The process, which can make samples of glass in minutes, could also mean the development of new types of high-performance glass.
A process for making glass without a container could lead to new insights into how glasses are formed as well as improved mass-production techniques, according to a team from
The team, led by Adrian Barnes, is studying the properties of glasses formed at very high temperatures. ‘If you heat things up, you expect to put your sample materials into a crucible or container of some sort, and put it into a radiative furnace,’ he said. ‘But the problem is, the higher the temperature gets, the more difficult it is to find a suitable furnace. You have the additional problem of what to put the sample in.’
There are two main problems with containers, explained Barnes. First, the team is making glasses which need temperatures above 3000K, and there are a limited number of materials that can withstand these temperatures. ‘Even with very good containers, you get impurities coming in, and they can contaminate the sample,’ said Barnes.
The second is in the nature of glassmaking itself. Glasses are amorphous solids, with the molecules arranged in a disordered state somewhat similar to liquids. To make a glass successfully, the ingredients have to be melted together, then cooled or quenched in such a way that the sample solidifies without crystallising. Once a crystal forms, it tends to encourage the formation of even more crystals; and one of the factors that encourages them to form is surface features in the container that holds the molten sample.
This is known as nucleation, and it’s a particular problem with crucibles, said Barnes. ‘Crucibles tend to be ceramics, which have a lot of crystalline areas on their surface where nucleation can take place,’ he explained, ‘and that can stop you forming a glass at all.’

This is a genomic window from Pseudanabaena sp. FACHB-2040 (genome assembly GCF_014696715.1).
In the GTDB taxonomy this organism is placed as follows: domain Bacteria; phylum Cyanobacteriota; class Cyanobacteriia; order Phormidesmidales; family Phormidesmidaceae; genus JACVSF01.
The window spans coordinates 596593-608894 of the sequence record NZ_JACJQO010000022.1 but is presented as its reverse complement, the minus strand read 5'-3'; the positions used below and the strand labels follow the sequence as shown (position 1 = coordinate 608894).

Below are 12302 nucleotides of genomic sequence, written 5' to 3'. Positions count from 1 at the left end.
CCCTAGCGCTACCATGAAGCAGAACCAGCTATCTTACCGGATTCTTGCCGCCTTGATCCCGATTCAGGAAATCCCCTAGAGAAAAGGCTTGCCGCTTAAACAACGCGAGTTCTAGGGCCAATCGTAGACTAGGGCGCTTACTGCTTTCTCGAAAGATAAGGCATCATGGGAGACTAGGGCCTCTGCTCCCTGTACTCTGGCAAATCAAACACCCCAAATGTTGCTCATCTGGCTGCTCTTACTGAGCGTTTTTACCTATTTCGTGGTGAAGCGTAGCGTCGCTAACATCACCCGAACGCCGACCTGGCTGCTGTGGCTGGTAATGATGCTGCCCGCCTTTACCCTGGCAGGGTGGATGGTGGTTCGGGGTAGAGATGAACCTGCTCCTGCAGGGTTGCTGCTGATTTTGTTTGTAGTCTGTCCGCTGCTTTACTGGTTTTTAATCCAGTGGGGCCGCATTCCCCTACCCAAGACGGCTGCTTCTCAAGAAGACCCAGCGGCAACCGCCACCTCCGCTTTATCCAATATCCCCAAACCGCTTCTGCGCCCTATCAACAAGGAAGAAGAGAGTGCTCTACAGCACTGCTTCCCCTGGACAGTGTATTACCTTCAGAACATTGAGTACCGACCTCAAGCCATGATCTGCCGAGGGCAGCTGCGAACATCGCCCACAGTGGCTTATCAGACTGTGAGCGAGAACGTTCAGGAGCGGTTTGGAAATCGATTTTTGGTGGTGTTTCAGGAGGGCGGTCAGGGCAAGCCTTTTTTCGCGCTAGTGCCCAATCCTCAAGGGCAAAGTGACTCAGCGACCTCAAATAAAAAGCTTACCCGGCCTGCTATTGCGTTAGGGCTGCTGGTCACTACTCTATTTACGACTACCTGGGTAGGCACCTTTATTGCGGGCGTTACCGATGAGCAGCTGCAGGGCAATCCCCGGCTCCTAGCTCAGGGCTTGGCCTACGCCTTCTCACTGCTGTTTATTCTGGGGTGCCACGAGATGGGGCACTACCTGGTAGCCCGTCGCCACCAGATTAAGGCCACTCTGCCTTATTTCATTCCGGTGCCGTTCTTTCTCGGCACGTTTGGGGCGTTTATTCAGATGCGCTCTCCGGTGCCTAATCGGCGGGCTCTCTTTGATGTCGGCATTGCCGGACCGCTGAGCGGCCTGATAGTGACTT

The answer is to go to containerless production, where the sample literally floats. Previous attempts at this have used electrostatic fields to support the sample, but this only works if the sample is very small and metallic; it’s also very difficult to control. Barnes’s group is instead using aerodynamic levitation – a technique similar to the effect of blowing a stream of air beneath a table tennis ball, although the physics is a little different.
‘We sit the sample on a conical nozzle and pass a stream of pure argon gas underneath it. That lifts the sample a few tens of millimetres off the surface – not very far at all, but enough for us. The gas effectively acts as the container.’ The equipment can handle samples up to 2-3mm in diameter, he said.
The heat for the system is supplied by a 240W carbon dioxide laser, shining vertically downwards on to the sample; the amount of energy can be controlled by changing the diameter of the beam. Temperature measurement is a problem, however. ‘Obviously, you can’t put anything directly on to the sample, but once we’re above 1,000oC it starts glowing. We have a pyrometer which determines the temperature from the emitted light.’